Dr. David Healy has spent decades delving into the dark corners of the pharmaceutical industry, where, for instance, drug companies have tried to hide the worrisome connection between antidepressant drugs and suicide. In the psychiatrist’s best-known previous books, The Antidepressant Era and Let Them Eat Prozac, Healy explored the often vexing history of the mental health field and its troubled relationship with Big Pharma. In his latest book, Pharmageddon, he presents an even bleaker picture of the way industry has co-opted medicine in general — not just mental health. Healthland spoke with Healy about his findings.
What do you mean by ‘pharmageddon’?
At the moment, treatment-induced death is the fourth leading cause of death [overall], and within the mental health field, it’s probably the leading cause of death.
It’s a little bit like climate change. It may feel great to have a car, the convenience you get is a thing we appreciate each time we hop in the car and drive down to the market. But the use of cars is contributing to the bigger picture of climate change. In the same way, quite a few medications we take produce good outcomes. But we’ve [had a] climate change in medicine, which runs the risk of completely destroying medicine as we’ve known it.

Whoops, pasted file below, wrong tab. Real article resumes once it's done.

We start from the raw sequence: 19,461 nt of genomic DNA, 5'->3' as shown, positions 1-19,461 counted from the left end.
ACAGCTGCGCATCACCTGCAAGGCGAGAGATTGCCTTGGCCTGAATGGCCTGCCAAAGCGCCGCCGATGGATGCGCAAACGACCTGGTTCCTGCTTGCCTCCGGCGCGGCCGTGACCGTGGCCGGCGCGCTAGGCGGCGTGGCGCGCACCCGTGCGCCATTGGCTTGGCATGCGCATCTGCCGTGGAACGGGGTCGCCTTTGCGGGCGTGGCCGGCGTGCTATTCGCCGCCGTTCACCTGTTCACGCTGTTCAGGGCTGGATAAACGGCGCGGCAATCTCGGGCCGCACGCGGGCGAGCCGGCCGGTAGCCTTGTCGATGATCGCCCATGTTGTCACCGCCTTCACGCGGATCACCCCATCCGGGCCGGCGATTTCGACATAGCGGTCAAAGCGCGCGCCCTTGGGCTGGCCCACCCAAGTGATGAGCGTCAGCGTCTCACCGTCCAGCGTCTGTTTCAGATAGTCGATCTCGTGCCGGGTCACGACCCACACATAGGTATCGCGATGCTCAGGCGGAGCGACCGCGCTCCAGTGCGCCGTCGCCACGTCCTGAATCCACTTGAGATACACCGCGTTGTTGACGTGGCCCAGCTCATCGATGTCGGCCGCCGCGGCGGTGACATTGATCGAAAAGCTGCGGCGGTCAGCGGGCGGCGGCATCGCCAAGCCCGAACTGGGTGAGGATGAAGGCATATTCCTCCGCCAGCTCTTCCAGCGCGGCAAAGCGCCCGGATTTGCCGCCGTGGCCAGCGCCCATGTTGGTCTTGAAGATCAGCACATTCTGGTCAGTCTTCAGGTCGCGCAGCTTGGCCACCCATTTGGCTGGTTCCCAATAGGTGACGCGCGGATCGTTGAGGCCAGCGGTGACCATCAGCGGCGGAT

And the key tool in all of this is how companies use the scientific evidence. They construct trials to get the outcomes they want; they only publish positive trials. The study often shows the opposite of what the data actually shows.
In the book, you look at how drug companies sell us on reducing risks — like say, high cholesterol — that may not actually do much to keep us healthy because high cholesterol itself is just a marker for cardiovascular disease risk, not an illness itself.